In this age of ageism, spin a wheel of fortune for justice
SummaryIn a largely conservative country that’s rumoured to revere age, it’s easy to assume it is not an issue.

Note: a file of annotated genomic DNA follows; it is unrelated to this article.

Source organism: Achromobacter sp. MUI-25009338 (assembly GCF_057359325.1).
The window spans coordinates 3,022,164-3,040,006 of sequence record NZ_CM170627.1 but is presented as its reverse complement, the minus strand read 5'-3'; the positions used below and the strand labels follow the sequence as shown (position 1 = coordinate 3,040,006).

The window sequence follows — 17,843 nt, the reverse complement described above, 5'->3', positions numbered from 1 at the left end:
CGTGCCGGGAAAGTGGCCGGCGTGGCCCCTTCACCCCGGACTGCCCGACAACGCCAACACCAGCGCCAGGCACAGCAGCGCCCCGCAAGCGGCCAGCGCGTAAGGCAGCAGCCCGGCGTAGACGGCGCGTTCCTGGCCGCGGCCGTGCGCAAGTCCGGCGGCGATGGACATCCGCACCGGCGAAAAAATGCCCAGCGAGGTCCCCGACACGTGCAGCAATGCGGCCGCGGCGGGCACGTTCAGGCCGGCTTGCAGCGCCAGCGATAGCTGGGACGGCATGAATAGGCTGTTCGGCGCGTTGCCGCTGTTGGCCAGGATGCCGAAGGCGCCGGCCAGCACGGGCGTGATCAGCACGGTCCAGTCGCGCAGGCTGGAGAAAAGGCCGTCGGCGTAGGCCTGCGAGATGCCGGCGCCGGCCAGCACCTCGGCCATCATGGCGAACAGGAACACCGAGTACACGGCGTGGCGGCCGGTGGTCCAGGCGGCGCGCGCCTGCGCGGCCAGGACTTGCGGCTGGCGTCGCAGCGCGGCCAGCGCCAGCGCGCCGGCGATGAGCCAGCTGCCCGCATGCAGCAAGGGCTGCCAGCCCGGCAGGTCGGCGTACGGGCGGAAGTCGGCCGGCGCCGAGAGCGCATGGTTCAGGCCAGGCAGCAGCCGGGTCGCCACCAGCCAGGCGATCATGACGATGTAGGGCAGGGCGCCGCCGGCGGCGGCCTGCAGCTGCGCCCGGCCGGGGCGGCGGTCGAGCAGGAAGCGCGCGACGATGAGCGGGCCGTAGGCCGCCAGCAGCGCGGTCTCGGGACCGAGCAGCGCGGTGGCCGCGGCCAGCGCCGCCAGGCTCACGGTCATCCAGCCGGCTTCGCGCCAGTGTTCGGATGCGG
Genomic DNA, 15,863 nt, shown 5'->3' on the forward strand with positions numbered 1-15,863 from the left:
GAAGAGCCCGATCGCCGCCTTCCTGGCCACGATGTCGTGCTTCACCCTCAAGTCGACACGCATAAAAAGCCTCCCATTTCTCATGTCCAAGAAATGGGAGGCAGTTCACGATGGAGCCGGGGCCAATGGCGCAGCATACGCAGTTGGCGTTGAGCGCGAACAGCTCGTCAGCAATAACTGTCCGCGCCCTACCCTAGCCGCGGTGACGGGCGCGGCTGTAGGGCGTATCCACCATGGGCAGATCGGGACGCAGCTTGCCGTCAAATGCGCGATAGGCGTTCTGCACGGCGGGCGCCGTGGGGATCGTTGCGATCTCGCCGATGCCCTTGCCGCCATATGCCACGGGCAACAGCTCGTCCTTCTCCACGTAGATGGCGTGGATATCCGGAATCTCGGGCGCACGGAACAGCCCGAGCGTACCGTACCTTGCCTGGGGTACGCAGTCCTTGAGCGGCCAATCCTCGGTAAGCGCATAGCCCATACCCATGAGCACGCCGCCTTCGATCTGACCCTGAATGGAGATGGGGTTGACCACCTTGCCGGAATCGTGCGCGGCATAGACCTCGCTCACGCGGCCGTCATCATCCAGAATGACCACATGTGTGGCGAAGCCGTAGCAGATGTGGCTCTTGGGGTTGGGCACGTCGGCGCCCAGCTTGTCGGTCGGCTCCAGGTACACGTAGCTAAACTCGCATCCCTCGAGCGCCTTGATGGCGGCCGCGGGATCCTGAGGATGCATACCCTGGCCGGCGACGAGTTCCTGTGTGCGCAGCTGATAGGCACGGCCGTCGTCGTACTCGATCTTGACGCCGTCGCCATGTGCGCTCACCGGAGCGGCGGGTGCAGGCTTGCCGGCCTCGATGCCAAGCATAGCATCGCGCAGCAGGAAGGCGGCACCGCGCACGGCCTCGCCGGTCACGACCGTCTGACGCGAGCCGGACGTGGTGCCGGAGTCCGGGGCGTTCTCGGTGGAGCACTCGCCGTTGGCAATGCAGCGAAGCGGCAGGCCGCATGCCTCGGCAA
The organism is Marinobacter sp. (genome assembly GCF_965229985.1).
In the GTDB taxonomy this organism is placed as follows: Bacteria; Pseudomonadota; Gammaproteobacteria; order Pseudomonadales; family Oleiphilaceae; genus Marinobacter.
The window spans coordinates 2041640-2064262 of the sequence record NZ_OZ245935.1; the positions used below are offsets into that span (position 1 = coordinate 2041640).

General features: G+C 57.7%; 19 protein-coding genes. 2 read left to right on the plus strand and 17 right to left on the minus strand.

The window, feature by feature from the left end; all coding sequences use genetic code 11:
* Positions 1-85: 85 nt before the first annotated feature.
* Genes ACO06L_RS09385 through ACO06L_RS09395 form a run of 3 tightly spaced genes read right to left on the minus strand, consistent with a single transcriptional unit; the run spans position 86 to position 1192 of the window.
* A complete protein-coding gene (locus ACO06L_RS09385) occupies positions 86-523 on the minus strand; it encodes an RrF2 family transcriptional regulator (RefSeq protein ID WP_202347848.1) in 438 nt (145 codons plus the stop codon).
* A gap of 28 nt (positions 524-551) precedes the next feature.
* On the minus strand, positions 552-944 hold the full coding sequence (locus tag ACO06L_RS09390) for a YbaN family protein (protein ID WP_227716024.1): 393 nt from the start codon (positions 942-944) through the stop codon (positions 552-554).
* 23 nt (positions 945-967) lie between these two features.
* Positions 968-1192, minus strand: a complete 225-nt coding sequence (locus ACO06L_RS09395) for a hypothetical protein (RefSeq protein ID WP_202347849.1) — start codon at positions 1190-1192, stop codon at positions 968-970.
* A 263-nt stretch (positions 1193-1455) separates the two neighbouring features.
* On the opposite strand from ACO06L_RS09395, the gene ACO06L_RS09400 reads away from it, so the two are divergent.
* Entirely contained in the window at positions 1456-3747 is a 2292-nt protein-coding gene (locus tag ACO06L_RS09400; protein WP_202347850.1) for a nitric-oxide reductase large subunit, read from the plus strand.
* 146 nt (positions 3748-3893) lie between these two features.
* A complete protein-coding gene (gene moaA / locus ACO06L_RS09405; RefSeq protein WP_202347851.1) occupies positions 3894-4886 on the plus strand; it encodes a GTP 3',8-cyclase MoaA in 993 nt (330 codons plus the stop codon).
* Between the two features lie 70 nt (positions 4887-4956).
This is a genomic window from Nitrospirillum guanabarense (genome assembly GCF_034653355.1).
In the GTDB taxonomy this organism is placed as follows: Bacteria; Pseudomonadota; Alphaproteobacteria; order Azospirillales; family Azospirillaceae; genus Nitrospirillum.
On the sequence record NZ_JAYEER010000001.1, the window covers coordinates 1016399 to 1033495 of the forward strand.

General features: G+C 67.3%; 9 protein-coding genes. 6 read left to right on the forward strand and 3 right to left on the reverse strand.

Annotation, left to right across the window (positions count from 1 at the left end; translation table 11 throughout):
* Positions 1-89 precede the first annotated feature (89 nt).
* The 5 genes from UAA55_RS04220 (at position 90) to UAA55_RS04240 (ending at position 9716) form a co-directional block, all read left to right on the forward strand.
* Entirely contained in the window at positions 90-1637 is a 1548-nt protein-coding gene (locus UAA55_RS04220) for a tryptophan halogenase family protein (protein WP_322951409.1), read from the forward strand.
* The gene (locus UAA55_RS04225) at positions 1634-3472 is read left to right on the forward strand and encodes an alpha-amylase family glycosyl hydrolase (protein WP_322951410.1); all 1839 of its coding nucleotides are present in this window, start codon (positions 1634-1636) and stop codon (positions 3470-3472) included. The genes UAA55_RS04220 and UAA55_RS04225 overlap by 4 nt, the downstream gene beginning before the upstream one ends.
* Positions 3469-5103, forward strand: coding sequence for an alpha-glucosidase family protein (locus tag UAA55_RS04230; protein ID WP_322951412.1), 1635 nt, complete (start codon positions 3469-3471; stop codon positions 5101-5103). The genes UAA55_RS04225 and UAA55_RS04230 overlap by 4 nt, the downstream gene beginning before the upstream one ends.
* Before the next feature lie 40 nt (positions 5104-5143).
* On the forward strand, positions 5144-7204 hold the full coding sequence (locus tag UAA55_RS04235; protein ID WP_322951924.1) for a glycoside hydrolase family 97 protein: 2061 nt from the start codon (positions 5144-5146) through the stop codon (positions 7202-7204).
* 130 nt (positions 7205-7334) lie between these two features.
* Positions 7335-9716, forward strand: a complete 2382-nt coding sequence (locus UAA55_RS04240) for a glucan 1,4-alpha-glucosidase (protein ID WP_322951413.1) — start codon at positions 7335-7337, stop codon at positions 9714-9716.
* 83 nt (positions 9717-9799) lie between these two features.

One of the things that doesn’t make us squirm as much as it should is ageism, even though an India at 75 is surely mature enough to talk about and tackle it. The term denotes unfair treatment meted out to people for being considered too old. In a largely conservative country that’s rumoured to revere age, it’s easy to assume it is not an issue. Easy, but lazy. The World Health Organization’s Global Report on Ageism of 2021, which defines ageism as “how we think (stereotypes), feel (prejudice) and act (discrimination) towards others or ourselves based on age," calls it out as a major problem and classifies India among high-prevalence countries. Opinion polls and academic research confirm ageist attitudes all around, while corporate recruiters confide that a digital pivot explicitly favours younger profiles even for top positions now. As market logic dictates, candidates likely to be ‘with-it’ and less stuck in old ways are in demand. While this may make it seem like it’s only about reducing risk, what’s at stake here is far more basic. It’s about profiling—and justice.